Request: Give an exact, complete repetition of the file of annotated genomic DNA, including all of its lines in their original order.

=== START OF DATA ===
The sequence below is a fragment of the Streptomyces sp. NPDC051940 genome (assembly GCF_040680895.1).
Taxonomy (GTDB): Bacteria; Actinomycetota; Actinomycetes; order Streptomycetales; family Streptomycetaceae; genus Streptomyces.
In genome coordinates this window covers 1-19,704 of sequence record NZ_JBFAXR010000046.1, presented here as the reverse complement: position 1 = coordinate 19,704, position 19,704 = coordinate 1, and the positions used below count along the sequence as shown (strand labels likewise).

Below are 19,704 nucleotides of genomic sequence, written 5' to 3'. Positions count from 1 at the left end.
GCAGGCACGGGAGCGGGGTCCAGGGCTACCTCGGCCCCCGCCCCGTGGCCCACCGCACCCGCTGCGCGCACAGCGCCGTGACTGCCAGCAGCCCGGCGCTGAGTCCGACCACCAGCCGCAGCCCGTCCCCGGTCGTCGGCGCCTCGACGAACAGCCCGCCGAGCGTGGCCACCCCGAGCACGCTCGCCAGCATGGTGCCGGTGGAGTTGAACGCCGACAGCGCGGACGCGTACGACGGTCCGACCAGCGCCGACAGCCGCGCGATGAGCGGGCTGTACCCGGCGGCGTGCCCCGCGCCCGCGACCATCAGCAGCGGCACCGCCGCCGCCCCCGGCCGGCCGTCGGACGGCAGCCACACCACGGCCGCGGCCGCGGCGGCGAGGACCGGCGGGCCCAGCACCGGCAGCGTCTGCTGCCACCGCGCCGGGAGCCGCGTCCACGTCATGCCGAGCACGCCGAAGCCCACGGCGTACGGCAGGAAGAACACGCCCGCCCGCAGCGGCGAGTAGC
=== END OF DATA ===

The sequence below is a fragment of the Streptomyces sp. NPDC051940 genome (assembly GCF_040680895.1).
Taxonomy (GTDB): Bacteria; Actinomycetota; Actinomycetes; order Streptomycetales; family Streptomycetaceae; genus Streptomyces.
In genome coordinates this window covers 1-19,704 of sequence record NZ_JBFAXR010000046.1, presented here as the reverse complement: position 1 = coordinate 19,704, position 19,704 = coordinate 1, and the positions used below count along the sequence as shown (strand labels likewise).

Below are 19,704 nucleotides of genomic sequence, written 5' to 3'. Positions count from 1 at the left end.
GCAGGCACGGGAGCGGGGTCCAGGGCTACCTCGGCCCCCGCCCCGTGGCCCACCGCACCCGCTGCGCGCACAGCGCCGTGACTGCCAGCAGCCCGGCGCTGAGTCCGACCACCAGCCGCAGCCCGTCCCCGGTCGTCGGCGCCTCGACGAACAGCCCGCCGAGCGTGGCCACCCCGAGCACGCTCGCCAGCATGGTGCCGGTGGAGTTGAACGCCGACAGCGCGGACGCGTACGACGGTCCGACCAGCGCCGACAGCCGCGCGATGAGCGGGCTGTACCCGGCGGCGTGCCCCGCGCCCGCGACCATCAGCAGCGGCACCGCCGCCGCCCCCGGCCGGCCGTCGGACGGCAGCCACACCACGGCCGCGGCCGCGGCGGCGAGGACCGGCGGGCCCAGCACCGGCAGCGTCTGCTGCCACCGCGCCGGGAGCCGCGTCCACGTCATGCCGAGCACGCCGAAGCCCACGGCGTACGGCAGGAAGAACACGCCCGCCCGCAGCGGCGAGTAGC